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Simple Gifts - King’s Singers 40th Birthday
Arrangements of Folk melodies and popular songs by Philip LAWSON (b.1956), Bob CHILCOTT (b.1955) and Philip KNIGHT (1917-1985)
(see below for track details)
King’s Singers (Robin Tyson, Paul Phoenix, Philip Lawson, Christopher Gabbitas, Stephen Connolly)
rec. Arsis Centre, October 2007, January 2008
Experience Classicsonline

Signum has raised its profile considerably in the last ten years. In that decade they have produced about 150 CDs. The Signum stable includes the King’s Singers this being the group’s tenth CD in as many years. You probably have recordings from the group dating back over twenty years on EMI or other majors. This disc is somewhat different from so many others. That’s all to the good because as was said by Caroline Gill in a recent article (Gramophone, July 2008): "…..there is no doubt that the King’s Singers are a musical phenomenon and their fan base follows them everywhere". If you are a fan you will need no further persuasion.

I have played parts of this CD to various people. My wife, an average music-lover said "awful". My son, a student musician (oboist and singer), said "dreadful". Why these reactions, none of my friends like it either. Indeed some laughed at the ‘souped-up’ quality of the arrangements, with reactions like ‘naff’, ‘twee’ and ‘sickly’. Oh dear! When you add a measly playing time of just 50 minutes, a very studio-bound close-miked recording, with added reverb, and many fade-outs endured on several tracks, including the arrangement of ‘Steal Away’ you might be tempted to abandon this review straight away. However it’s worth sticking with me and reading on.

Let’s have some help from the fold-up booklet notes. These consist of an interview with one of the singers, baritone Philip Lawson. He is perhaps the arch culprit as ten of his arrangements feature here. On the reverse of the notes by the way is a ‘pin-up’ photo of the gents, looking sleek and serious all at once. Anyway, to the booklet conversation and the music.

Lawson says clearly that "the studio experience is two-edged". He adds that they were in danger of "falling in love with the technology". They recorded the disc in the "drum room", an especially large one I suspect in the house of Status Quo’s Francis Rossi (with the help of Greg Jackman who ‘mixed’ the album), hence the ‘pop-like’ sound of the disc. Lawson describes how they recorded one track per day, rather a luxury, hence the reason why they seem to have had such a long recording period for this their first ‘album’ for ten years. "Once the singing was finished", adds Lawson "there was mixing to be done".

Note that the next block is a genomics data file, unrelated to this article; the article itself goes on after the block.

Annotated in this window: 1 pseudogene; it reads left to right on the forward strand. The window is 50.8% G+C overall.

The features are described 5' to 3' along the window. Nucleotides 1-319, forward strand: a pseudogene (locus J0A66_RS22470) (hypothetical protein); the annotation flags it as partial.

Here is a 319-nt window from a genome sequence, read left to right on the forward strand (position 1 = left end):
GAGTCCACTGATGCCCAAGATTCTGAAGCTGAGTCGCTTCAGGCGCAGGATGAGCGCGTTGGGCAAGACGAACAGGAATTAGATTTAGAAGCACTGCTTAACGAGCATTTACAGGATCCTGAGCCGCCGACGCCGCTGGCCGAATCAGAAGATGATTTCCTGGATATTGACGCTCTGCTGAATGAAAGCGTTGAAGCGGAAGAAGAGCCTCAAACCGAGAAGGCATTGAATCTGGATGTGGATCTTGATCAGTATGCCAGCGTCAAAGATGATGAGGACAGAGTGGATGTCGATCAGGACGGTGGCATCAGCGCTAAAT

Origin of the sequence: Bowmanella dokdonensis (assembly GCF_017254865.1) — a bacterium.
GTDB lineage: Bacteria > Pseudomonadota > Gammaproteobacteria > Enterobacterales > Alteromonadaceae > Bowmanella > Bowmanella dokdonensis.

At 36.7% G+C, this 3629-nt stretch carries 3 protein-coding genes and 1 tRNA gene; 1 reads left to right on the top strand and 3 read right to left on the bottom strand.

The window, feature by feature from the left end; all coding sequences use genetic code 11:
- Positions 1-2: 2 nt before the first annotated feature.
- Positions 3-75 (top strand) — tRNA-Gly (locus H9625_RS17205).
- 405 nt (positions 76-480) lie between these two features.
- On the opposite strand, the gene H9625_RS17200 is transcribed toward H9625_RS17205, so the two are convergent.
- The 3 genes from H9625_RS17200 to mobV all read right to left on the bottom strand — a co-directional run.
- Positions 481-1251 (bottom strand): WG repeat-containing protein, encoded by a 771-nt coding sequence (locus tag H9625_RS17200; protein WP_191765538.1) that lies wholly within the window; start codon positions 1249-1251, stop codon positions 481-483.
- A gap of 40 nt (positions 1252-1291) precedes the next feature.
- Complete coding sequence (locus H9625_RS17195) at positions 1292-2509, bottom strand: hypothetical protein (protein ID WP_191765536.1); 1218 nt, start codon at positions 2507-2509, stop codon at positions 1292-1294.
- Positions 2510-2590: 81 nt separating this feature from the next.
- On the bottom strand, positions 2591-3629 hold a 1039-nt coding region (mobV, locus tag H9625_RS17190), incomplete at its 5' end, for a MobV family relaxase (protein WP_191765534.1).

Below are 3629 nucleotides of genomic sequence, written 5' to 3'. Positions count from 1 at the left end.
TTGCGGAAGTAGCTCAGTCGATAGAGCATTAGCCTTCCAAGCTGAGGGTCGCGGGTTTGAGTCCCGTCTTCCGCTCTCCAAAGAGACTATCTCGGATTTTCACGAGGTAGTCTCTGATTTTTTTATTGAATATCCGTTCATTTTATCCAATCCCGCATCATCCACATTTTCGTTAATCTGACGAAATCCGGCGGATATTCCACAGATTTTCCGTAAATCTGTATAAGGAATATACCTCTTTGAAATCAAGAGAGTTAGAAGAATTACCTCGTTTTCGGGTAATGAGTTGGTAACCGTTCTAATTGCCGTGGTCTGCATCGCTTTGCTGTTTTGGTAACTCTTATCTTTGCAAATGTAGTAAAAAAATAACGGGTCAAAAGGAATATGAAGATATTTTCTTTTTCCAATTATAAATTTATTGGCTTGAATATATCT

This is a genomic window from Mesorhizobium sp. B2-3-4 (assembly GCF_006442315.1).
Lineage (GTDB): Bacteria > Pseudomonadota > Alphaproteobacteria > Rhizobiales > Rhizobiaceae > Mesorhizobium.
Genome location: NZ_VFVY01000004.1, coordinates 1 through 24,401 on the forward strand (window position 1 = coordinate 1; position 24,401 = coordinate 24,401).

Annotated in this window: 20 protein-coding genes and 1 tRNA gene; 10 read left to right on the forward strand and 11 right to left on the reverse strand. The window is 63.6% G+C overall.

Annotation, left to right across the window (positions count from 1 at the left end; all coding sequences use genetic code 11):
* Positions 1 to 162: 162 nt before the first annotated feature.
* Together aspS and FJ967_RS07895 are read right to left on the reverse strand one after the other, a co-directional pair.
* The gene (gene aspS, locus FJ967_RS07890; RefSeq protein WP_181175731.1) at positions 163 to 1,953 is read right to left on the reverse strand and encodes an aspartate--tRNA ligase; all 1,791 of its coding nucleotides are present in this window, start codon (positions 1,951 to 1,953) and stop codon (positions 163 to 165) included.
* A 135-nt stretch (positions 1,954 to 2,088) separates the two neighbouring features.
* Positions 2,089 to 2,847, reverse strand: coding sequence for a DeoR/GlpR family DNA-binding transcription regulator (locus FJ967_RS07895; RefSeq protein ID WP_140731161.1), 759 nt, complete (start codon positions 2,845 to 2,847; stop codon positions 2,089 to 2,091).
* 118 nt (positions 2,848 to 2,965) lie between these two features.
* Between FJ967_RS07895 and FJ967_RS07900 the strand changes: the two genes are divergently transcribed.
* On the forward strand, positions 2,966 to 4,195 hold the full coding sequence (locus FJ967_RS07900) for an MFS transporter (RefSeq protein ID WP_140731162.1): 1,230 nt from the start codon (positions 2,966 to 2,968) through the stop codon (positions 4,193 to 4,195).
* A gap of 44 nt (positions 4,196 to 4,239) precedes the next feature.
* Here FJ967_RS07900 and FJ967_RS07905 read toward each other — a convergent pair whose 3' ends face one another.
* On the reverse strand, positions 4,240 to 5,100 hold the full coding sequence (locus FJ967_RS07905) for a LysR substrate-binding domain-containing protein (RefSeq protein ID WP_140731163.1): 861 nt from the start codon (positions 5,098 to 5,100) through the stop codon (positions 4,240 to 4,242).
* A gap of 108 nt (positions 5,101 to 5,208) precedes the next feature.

Elsewhere Lawson tells us that "over the last few years we have recorded many classical albums so we all thought it was time to redress the balance". He adds that the songs will "refresh the close harmony section of concerts and the content of (their) master-classes". He also reminds us that the album is "not representative of everything we do". So where does that leave the prospective purchaser.

The English folksongs come out best of all. In fact two ‘The Water is wide’ and ‘The Turtle Dove’ are utterly entrancing. The spirituals are quite successful, especially ‘Deep River’ although the arrangements seem to be searching to be deliberately different. Despite Lawson’s arguments to the contrary, the popular songs like Randy Newman’s ‘When She loved Me’ too easily fall into tune with ‘da-di-du’ vocalised accompaniments. I personally find fades-outs rather tacky. Nevertheless all of the singing here is absolutely superb - the finest of any male group and the competition is nowadays quite considerable. The balance and the tuning are miraculous as the singers negotiate some very tricky corners, modulations and dissonances. Sudden changes of dynamic and melody moving between parts creates a sense of producing just the right atmosphere for each individual track. This was their aim and also the reason why the disc took so many days to bring to fruition.

So, you ‘pays yer money and yer takes yer choice’. If all this seems appealing then snap up the disc. I should add that Philip Lawson says that the DVD ‘Byrd to Beatles’ which I have not encountered yet is more representative of their repertoire. Well, why not buy that too.

Gary Higginson

1. Billy Joel arr. Philip Lawson She’s Always a Woman [3.21]
2. James Taylor arr.Lawson You can close your eyes [3.41]
3. Traditional English arr. Bob Chilcott Greensleeves [3.01]
4. Traditional American arr/Chilcott A Gift to be Simple [2.07]
5. Spiritual arr.Lawson Swing Lo Sweet Chariot [3.00]
6. Stephen Stills arr.Lawson Helplessly Longing [2.32]
7. Spiritual arr.Lawson Deep River [4.01]
8. Trad. American arr.Chilcott Black is the Color [2.18]
9.Trad. English arr. Lawson I Love my Love [[3.42]
10.Trad. English arr.Lawson The Water is Wide [2.44]
11. Randy Newman arr.Lawson When She Loved Me [3.15]
12. Sting arr.Lawson Valparaiso [3.48]
13. English Trad arr Lawson The Turtle Dove [3.21]
14. Paul Simon arr.Lawson April Come She Will [2.13]
15.Spiritual arr. Chilcott Steal Away [2.54]
16. John David arr. Peter Knight You are the New Day [2.38]


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